Finding A Notary Public When Traveling Abroad

July 25, 2011 | By | 1 Reply More
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Notary PublicMany of us travel overseas, but when the need to have important paperwork completed comes, many of us are caught off guard.  Sure, it’s easier to wait until you get back to America to do your paperwork.  There is less room for problems, and it’s much easier.  But, what if there is some time sensitive documents that need to be notarized while you are traveling the mountains of Peru, for example?

Finding a notary abroad
Finding a notary overseas is a different ball game.  A notary in the United States is a common profession. Actually, hardly anyone does notary work full time. They are usually real estate brokers, insurance brokers, or bankers who do notarizations for their clients.  Notaries here only charge a few dollars for their work, and the procedure is fast and usually painless for those who have their IDs and paperwork in order. But finding a notary while traveling could be more difficult. Other countries regard the position of notary public as something high and lofty, almost as prominent as being an attorney in many cases.  The fee will be more expensive, and availability will be harder.  To find a notary overseas, the quickest route is to contact an attorney.  Being a notary outside of the U.S. is a high level position that is often related to the legal profession.  Asking a local chamber of commerce, consulate, or embassy where they recommend finding a notary, or if they provide notary services, is an alternate course of action.

Procedures to Notarize Documents Can Vary
Notary procedures overseas are different and procedures vary from country to country. I’ll venture to guess that it is generally a good practice to have current photo identification and plan to sign the document in front of the notary as a rule. However, what if the notarization you get in Machu Picchu provokes suspicion when it comes back to the states.  Was the notary a real one?  Is the overseas notarization legitimate in the United States?  The squeamishness and prejudices of the document custodian here dictate attention. It matters less what is legal, but more what the custodian of the document likes.  Try to determine the custodian’s requirements in advance.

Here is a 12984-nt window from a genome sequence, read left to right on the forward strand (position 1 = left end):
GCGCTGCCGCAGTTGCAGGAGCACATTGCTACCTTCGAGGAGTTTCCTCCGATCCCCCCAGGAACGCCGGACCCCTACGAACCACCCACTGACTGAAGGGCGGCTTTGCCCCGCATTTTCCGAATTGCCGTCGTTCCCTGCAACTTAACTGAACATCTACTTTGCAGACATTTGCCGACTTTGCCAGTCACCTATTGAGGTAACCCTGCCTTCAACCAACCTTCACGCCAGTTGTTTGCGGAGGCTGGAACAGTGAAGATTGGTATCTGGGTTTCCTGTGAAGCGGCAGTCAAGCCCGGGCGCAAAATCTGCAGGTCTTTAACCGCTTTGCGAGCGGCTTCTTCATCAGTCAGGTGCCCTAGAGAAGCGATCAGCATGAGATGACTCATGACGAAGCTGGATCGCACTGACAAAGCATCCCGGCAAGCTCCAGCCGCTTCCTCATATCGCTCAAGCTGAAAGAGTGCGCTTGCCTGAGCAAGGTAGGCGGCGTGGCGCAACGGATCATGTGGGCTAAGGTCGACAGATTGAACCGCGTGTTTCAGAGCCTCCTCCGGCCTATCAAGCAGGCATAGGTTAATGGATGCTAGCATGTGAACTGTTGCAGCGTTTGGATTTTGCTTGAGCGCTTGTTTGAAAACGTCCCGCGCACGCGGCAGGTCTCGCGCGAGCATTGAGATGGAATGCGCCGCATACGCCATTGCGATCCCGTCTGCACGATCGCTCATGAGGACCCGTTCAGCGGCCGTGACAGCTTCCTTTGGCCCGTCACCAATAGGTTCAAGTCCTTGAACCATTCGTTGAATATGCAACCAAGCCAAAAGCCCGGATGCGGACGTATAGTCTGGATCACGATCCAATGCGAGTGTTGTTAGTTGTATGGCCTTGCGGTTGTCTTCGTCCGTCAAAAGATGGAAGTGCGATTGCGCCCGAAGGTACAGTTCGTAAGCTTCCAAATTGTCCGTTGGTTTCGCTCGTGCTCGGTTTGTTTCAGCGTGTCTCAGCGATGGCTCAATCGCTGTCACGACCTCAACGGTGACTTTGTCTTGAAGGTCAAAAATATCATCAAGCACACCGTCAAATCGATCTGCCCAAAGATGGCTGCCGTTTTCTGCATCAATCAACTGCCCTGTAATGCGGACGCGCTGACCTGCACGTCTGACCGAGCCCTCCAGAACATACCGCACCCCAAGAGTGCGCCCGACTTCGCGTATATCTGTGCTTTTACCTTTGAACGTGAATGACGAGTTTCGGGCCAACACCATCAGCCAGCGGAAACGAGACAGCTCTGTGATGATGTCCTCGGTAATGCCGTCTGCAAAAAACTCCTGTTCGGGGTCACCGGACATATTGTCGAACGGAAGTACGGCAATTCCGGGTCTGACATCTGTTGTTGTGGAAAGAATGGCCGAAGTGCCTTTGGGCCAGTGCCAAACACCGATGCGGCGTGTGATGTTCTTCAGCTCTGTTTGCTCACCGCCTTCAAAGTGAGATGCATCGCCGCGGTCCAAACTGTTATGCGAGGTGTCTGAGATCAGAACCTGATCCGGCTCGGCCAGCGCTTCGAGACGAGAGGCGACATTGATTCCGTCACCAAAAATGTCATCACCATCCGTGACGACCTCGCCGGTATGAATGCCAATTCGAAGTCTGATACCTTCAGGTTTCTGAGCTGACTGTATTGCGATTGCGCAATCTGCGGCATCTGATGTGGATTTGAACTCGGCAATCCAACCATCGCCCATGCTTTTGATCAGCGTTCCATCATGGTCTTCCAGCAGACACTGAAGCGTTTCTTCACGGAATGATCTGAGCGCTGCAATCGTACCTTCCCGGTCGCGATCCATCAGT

Find out what the document custodian wants
What is a document custodian?  This is a term that loosely describes the person who ultimately will be receiving and holding on to the document in the long run.  For real estate deeds, the county clerk records it; for other documents, it can vary.  It is necessary to get instructions from whomever you are submitting your paperwork to as to what they want and what they will accept.  If they tell you in writing that the Machu Picchu notary you have in mind can notarize the document and they will be happy, then you are set.  Just make sure that you look like the person on the photo of your ID – with only 20% of the normal amount of oxygen, you might look a bit blue!

Personal Appearance
It’s more or less universal that the signer has to appear before the notary.  So, you cannot be getting a tan on a beach in Malaysia while being notarized by a notary public in New York – sorry.  You either have to find a notary where you are, or wait until you get back home to get your notary job done!

Summary
Whatever avenue you decide to take for finding a notary overseas, do your homework and determine the notary’s credentials and fees before hiring them.

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About the Author: Jeremy Belmont runs a notary blog and a notary directory called 123notary.com.

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Category: Featured, Good To Know

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